Lusaka, Lake Kariba and Lusaka (again)
After Kafue National Park we went to Lusaka, the capital of Zambia where 1.4 million people live. It is situated on an elevation of 1300 meters above sea level…meaning a cool night for the first time in weeks !!! Our campsite (Pioneer camp) is on the outskirts of Lusaka, 5 km on a dirt road. We were driving on the dirt road at dusk and suddenly Wilfred hit the breaks…we almost catapulted over a huge speed hump…yes…even for our truck an incredibly high speed hump !!! When we arrived at the campsite the manger said it is because they fixed the road so well that every one was speeding instead of driving 50km per hour. As a result, the people living next to the road were in dust for the entire day, hence speed humps were introduced every 100 metres (to be removed when rainy season starts in November).
For us Lusaka was nothing more than a stop over on our way to Lake Kariba and Mana Pools NP (in Zimbabwe). We stock up on food supplies that will last for about a week.
The drive to Lake Kariba turned out to be very scenic through a mountain pass with nice views over the valley below. Lake Kariba is one the largest artificial lakes in Africa. From Victoria Falls the Zambezi River flows through Batoka Gorge to this lake, formed behind the massive Kariba dam. It is used to generate power, but for years the water levels were so low that is wasn’t possible to generate power. There is a nice story (or history of the dam) called ‘the Curse of the Kariba dam’ . The dam is constructed at the head of the Kariba Gorge and both were named after a huge rock buttress called Kariba, which the local Tonga people believe is the home of their river God, fish headed and serpent tailed called Nyaminyami. When the Tonga learned that the built of the new dam would flood their God’s residence they were (understandingly) angry, but when they learned that also their houses would be submerged by the construction of the dam, it was the last straw…they asked Nyaminyami to step in and destroy the white men’s interference. And did God deliver…oh yes he did ! In 1957 a year into the construction of the dam a torrential storm of the Upper Zambezi sent a huge flood roaring through the work site, destroying all equipment and breaching the temporary dam. The next year a flood roared through the site again. Despite these floods the construction of the Kariba dam was finalised in 1960. Meanwhile disgruntled Tonga people were forced to leave their homeland.
When we arrived at our campsite just outside the small town of Siavonga Wilfred parked the car as normal, however, after looking at the pitches Wilfred tried to start the car again… the result; nothing but a loud clicking noise… Our first analysis of the problem; it would either be the ‘start blocker’ (start onderbreker) or a flat battery. It turned out to be the latter…we had no worries as we had purchased a ‘power boozt battery pack’, right before we left. This small battery pack is supposed to let you start your car at least six times, before needing to be reloaded…but after connecting the cables to the battery and trying to start the engine a lot of smoke came from the cable. Fortunately we met someone in the bar that owned a Land cruiser Prado and the next morning we jump started the car using his battery and drove back to Lusaka (200km) to buy a new battery.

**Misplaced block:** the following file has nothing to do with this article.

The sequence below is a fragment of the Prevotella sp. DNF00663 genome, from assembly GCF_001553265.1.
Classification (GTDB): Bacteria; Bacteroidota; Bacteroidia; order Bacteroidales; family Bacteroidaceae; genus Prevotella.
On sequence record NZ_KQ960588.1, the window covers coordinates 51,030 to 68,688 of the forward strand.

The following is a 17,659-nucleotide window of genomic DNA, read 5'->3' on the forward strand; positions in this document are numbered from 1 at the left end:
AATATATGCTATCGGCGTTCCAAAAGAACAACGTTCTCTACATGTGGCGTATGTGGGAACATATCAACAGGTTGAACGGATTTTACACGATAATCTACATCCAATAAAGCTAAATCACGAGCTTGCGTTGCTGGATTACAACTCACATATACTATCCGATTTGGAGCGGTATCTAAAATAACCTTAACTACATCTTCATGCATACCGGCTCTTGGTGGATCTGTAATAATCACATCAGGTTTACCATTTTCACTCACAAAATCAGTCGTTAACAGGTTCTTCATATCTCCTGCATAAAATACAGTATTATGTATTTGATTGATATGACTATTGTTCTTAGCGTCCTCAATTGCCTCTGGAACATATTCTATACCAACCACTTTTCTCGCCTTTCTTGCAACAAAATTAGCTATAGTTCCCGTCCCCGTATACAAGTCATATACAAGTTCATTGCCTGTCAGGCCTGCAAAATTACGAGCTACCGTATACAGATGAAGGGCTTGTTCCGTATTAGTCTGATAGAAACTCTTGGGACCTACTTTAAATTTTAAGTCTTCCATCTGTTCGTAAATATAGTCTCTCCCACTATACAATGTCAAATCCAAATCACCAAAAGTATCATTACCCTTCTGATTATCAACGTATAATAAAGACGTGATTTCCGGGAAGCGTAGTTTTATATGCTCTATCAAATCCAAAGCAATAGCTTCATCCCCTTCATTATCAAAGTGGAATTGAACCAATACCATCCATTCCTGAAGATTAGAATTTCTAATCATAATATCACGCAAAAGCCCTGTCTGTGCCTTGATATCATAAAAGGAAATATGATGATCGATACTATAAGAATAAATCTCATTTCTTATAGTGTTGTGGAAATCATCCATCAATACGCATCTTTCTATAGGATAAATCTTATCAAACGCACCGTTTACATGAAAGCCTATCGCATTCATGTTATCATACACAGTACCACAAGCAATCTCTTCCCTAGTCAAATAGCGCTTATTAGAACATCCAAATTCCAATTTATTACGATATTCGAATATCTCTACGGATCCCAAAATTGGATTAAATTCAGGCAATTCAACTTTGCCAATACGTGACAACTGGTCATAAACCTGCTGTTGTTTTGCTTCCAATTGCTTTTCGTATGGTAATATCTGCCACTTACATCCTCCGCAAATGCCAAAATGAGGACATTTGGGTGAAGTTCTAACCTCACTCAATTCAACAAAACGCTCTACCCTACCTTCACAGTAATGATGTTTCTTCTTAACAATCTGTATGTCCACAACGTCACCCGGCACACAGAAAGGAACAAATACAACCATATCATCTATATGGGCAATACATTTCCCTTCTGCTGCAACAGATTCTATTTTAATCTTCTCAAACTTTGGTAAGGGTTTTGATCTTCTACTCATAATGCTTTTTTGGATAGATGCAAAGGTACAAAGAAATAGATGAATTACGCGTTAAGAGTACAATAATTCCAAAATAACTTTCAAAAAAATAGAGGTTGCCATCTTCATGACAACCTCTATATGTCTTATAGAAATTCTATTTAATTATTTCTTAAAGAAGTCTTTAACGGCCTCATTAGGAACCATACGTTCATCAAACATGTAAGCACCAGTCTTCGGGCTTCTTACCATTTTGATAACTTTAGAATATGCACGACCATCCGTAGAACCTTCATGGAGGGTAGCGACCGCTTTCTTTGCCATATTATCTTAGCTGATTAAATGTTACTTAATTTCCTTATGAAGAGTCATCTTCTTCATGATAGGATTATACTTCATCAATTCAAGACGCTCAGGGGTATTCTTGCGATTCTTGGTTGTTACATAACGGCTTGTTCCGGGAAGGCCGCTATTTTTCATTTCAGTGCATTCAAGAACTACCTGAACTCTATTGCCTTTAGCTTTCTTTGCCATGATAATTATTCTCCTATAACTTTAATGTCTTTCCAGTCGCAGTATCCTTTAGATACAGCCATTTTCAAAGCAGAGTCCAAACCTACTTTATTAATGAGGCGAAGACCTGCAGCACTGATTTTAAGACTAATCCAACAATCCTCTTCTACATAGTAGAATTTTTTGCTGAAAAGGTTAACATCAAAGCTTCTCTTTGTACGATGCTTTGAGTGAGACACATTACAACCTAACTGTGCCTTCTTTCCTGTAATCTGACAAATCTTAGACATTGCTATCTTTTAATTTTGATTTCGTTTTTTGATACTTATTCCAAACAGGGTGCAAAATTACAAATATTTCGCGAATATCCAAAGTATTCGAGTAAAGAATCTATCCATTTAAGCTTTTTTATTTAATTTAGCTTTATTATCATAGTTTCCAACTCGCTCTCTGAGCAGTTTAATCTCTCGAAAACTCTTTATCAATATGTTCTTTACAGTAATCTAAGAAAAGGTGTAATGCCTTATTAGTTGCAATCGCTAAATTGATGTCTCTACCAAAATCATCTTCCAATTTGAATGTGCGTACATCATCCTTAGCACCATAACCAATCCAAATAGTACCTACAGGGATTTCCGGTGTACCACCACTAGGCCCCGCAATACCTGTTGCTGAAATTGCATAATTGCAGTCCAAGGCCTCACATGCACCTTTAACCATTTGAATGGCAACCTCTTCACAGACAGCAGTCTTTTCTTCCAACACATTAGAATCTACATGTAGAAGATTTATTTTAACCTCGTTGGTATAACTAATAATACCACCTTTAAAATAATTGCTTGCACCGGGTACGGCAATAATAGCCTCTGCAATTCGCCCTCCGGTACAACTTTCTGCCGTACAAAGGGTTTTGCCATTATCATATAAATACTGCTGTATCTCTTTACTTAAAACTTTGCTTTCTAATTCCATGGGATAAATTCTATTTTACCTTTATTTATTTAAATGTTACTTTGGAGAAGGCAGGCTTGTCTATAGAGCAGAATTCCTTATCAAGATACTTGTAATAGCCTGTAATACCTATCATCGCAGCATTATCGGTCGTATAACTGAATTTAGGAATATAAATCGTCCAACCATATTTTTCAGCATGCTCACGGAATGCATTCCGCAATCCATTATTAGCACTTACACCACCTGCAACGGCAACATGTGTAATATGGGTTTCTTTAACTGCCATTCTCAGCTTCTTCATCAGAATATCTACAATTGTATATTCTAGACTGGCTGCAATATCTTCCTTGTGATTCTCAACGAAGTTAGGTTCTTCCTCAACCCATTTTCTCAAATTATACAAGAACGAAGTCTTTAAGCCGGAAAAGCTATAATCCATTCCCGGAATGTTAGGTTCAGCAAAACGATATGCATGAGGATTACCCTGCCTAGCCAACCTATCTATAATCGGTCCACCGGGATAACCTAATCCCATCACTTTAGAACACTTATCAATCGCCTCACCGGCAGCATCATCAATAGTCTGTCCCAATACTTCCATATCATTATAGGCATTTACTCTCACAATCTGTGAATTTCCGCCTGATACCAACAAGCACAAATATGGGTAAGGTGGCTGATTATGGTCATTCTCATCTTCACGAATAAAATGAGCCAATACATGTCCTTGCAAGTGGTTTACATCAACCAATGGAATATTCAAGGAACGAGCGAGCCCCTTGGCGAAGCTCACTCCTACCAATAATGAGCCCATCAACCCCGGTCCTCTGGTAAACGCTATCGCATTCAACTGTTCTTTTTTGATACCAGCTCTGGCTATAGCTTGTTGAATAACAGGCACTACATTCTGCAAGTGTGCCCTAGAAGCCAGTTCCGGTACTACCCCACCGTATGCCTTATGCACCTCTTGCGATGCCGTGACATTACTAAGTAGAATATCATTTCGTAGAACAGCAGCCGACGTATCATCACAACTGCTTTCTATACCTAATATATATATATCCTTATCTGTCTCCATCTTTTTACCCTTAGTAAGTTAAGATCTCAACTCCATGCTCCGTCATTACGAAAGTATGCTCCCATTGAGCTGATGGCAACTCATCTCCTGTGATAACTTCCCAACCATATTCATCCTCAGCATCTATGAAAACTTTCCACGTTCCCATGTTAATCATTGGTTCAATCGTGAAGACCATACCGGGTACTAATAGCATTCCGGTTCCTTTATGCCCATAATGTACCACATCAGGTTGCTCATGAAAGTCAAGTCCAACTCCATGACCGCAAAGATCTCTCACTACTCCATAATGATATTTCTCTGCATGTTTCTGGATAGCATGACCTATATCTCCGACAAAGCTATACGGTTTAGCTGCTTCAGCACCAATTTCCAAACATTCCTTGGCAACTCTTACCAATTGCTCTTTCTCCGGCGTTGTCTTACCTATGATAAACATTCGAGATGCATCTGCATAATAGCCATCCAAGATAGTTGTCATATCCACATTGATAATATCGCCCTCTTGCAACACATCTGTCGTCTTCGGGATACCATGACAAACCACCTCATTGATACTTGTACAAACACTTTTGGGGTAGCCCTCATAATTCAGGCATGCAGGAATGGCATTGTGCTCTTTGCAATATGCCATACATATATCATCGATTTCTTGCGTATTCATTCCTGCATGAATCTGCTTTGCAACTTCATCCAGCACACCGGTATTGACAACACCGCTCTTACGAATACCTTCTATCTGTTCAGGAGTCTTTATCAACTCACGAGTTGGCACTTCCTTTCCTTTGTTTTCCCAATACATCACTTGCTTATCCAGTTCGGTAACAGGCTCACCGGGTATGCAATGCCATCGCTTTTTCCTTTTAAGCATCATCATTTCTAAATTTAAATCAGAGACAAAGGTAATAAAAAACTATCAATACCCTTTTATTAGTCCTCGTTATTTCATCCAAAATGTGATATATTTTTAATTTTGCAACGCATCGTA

We decided our best bet to get a proper battery for the truck would be at the Toyota dealer. However, we could only get an old technology battery for the ridiculously amount of €260,-. So we started calling different companies and finally got in touch with a shop that sells Varta and Deltec batteries (which are made by the same producer as our optima battery). We decided to go for the Deltec, a stronger battery based on AGM technology at less than half price of the battery at the Toyota dealer.
We arrived late in the afternoon/early evening at Pioneer Camp due to the traffic jams getting out of the city… On top we had to wait almost an extra 30 minutes at a roundabout to let an escort of police through…later we heard that the president just arrived at the airport from his trip to New York where he met with the IMF and was driven home...
The next day Wilfred installed the new battery, in the process needing to change some of the electrical wiring of the truck. And yes…the truck started immediately. As neither one of us wanted to do a long day of driving to Mana Pools (Zimbabwe), we spent the rest of the day doing laundry, cleaning the truck and relaxing at the campsite.